I know what you're thinking: That 2017 season seemed like a relative disappointment for the quarterback position.
It was, as for the second straight year, the position's fantasy point total declined -- by five percent after having dropped by 3.5 percent from 2015 to 2016. Matt Ryan's precipitous drop in production contributed, as did a disappointing year by Drew Brees.
Nevertheless, the collective group of NFL quarterbacks scored the sixth-most fantasy points in any single season in history, continuing to establish this as the "Decade of the Quarterback." To give you an idea of how high the bar has been raised at the position -- and this has been a development that largely began in 2012 -- quarterbacks as a whole scored 18 percent more fantasy points last season than they did in an average season during the century's first decade. There were 22 quarterbacks who reached the 200-point threshold in 2017, third-most in any season.
Last season's No. 11 scorer, Dak Prescott, scored 260.66 fantasy points, which would've been good for fourth-most at the position 10 years earlier.
Still, it's not the top-shelf scorers who are the story at the quarterback position, but rather the position's progression as a whole. Fantasy production hasn't only increased at the upper tiers, but also at its replacement level, with the forgettable folks at the position improving just as the stars have.
That brings us right back to the conclusion drawn in this very space in each of the past two seasons: There is absolutely no reason to ever pay sticker price for a quarterback.
To be clear, that line does not read, "Always wait for your quarterback." In an age of record-setting fantasy point totals at the position, such an approach is both lazy and dangerous, for two reasons: One, it can result in handing your competition a sizable advantage in the event he/she is quicker to draft an upper-tier quarterback who inexplicably lingers multiple rounds beyond sticker price, and two, in leagues that either warrant higher prices on quarterbacks (such as two-quarterback leagues), have historically drafted the position more aggressively or have done their homework and know the precise, proper values for said quarterbacks, you could wind up forced to pick from replacement-level choices.
It remains imperative that you draft yourself one of the top-scoring quarterbacks each and every week, but you need to do it for the cheapest price possible. In a way, it's fantasy football's version of extreme couponing.
What, then, is "sticker price"?
That varies by league, but we need to use value-based drafting (VBD) in order to determine quarterback's value relative to replacement level and compare it to the difference for players at other positions. Quarterbacks' raw fantasy point totals aren't relevant, because the position's scoring is so inherently stacked toward it occupying the top spots on the season-ending leaderboard. It's all about what a player can provide relative to what's on your league's free-agent list.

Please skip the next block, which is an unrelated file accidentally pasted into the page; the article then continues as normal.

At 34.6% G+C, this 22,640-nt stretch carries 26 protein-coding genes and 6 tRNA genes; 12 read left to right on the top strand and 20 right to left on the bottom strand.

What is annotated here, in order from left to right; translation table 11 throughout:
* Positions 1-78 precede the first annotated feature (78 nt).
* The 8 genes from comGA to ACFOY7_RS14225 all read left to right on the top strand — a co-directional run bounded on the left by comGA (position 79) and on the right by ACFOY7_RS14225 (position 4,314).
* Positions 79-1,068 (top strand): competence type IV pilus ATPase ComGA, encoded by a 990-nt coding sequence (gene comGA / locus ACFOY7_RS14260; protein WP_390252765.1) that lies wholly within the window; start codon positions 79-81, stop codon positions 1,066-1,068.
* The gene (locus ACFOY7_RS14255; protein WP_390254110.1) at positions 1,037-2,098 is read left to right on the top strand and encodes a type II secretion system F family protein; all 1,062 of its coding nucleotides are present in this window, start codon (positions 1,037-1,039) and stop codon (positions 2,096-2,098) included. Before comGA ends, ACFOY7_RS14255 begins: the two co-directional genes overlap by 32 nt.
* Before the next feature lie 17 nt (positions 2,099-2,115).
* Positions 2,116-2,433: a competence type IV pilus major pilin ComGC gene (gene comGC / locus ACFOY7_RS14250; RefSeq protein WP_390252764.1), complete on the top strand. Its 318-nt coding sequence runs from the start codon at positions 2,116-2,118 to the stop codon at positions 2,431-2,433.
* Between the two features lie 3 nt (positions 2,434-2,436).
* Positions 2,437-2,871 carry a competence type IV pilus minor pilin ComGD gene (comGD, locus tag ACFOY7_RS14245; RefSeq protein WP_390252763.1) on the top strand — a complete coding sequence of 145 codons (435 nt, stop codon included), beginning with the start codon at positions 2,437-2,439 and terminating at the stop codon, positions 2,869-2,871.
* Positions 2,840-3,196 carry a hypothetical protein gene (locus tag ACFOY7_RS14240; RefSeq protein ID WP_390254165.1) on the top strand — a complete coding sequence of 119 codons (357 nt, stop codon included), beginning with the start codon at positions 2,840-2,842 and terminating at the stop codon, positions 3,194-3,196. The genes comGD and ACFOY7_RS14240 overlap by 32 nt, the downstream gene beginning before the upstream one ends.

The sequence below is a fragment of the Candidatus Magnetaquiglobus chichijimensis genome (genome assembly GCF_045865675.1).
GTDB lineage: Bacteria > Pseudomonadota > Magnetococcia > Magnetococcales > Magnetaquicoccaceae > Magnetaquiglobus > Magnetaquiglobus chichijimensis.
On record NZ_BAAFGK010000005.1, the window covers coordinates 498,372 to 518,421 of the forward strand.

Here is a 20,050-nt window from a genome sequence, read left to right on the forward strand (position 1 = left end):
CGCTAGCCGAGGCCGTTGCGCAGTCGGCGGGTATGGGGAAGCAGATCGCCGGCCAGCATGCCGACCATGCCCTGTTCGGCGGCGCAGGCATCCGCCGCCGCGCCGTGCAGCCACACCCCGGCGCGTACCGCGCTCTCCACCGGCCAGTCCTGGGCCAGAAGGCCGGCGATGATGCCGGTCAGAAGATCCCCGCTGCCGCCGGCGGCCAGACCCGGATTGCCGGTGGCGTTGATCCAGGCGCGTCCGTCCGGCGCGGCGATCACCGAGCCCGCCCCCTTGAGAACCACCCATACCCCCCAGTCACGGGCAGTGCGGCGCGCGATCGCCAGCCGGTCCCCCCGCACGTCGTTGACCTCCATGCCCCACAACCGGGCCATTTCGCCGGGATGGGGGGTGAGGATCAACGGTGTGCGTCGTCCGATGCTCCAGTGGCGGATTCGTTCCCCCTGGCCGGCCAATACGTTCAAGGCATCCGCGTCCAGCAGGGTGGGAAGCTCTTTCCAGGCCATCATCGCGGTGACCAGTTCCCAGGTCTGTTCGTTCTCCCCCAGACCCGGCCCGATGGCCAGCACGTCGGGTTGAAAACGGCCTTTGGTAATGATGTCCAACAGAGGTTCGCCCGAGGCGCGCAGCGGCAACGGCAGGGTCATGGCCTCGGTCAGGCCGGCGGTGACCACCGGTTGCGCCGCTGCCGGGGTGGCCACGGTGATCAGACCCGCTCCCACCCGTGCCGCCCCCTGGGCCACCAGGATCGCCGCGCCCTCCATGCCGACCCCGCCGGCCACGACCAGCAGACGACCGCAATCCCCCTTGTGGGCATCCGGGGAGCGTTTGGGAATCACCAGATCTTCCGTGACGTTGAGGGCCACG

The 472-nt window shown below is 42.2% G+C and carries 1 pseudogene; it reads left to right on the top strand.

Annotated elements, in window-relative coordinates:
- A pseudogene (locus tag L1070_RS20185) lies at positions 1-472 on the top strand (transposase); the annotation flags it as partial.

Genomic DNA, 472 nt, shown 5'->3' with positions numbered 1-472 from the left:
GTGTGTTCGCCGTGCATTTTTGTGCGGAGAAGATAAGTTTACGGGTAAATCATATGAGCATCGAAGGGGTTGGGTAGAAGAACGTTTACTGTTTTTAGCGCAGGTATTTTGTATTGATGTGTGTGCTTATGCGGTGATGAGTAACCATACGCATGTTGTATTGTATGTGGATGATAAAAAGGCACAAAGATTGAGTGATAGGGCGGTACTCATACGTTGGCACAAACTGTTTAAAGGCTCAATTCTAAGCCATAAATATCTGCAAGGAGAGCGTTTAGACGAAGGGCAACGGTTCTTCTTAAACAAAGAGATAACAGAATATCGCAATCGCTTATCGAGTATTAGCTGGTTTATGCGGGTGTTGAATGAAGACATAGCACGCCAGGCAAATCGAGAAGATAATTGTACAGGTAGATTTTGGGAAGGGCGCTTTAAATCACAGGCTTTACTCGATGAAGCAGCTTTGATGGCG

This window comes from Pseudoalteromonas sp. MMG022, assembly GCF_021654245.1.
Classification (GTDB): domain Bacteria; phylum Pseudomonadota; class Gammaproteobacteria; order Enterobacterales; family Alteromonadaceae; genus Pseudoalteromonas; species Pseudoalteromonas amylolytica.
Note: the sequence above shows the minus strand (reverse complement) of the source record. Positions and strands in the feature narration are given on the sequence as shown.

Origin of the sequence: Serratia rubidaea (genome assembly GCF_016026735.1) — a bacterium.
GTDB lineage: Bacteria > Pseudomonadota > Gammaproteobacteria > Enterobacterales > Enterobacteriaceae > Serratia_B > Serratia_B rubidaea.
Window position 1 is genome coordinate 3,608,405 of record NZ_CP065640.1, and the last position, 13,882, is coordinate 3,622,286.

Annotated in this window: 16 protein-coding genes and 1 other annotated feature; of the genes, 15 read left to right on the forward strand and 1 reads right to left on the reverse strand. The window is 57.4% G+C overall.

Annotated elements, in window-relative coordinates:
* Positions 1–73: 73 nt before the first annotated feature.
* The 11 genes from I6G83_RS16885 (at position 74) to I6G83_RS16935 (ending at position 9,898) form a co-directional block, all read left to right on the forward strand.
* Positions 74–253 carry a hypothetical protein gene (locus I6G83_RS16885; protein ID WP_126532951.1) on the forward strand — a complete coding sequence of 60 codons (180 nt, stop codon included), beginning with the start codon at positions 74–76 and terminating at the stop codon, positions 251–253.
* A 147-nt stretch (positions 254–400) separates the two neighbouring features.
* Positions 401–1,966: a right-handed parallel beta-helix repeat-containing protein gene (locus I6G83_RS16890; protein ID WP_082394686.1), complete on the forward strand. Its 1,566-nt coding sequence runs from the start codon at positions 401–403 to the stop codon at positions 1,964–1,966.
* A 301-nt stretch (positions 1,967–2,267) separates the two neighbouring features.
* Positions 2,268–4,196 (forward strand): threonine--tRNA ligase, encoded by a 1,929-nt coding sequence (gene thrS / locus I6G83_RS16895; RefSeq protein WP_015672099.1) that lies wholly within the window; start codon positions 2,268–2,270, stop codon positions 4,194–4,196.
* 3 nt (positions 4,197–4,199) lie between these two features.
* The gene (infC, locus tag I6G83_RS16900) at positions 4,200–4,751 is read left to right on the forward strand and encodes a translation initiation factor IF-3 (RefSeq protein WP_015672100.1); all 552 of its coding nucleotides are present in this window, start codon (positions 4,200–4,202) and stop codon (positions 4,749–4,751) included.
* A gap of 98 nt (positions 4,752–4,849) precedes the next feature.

To save you the trouble, I pulled five years' worth of VBD data and mapped quarterbacks' expected draft-day prices. The chart below, under "FPTS Required," shows the number of fantasy points a quarterback needs to score in a given year to warrant his selection in that round (averages of all players in that round), and under "quarterbacks by projected FPTS," shows all quarterbacks who should be priced in that round using ESPN's projected fantasy points for 2018.
Strategically speaking, the idea at quarterback is to wait for as long as possible, even beyond where they're listed in this chart, to select yours. In my experience, at least one round -- 10 picks -- is recommended, and anything beyond 15-20 picks is excellent value. As you might expect, players in the later rounds tend to be the ones available at deeper discounts, so keep in mind in the event that if Aaron Rodgers remains out there until the 50th overall pick, that'd be the wiser deal than, say, Marcus Mariota 109th overall.
These player valuations, remember, are based upon ESPN's projections, so feel free to shuffle names around if you formulate your own projections. I've done that with my own rankings and projections -- remember that I'm the guy who would never draft Tom Brady in the first 50 overall picks (in a one-quarterback league).
That in 2017, Alex Smith (No. 4 scorer among quarterbacks; drafted 203rd overall and in only 8.2 percent of ESPN leagues), Carson Wentz (No. 5; drafted 135th, 14th round, 42.1 percent), Matthew Stafford (No. 7; drafted 107th, 11th round, 100.0 percent), Philip Rivers (No. 8; drafted 140th, 15th round, 86.0 percent), Ben Roethlisberger (No. 10; drafted 106th, 11th round, 99.5 percent) and Jared Goff (No. 12; drafted 220th and in only 3.9 percent) were all plenty productive players who cost practically nothing on draft day only illustrates the benefit of patience. This came on the heels of 2015 and 2016 seasons in which an even greater number of out-of-nowhere quarterbacks were available either in the late rounds or as in-season free agents.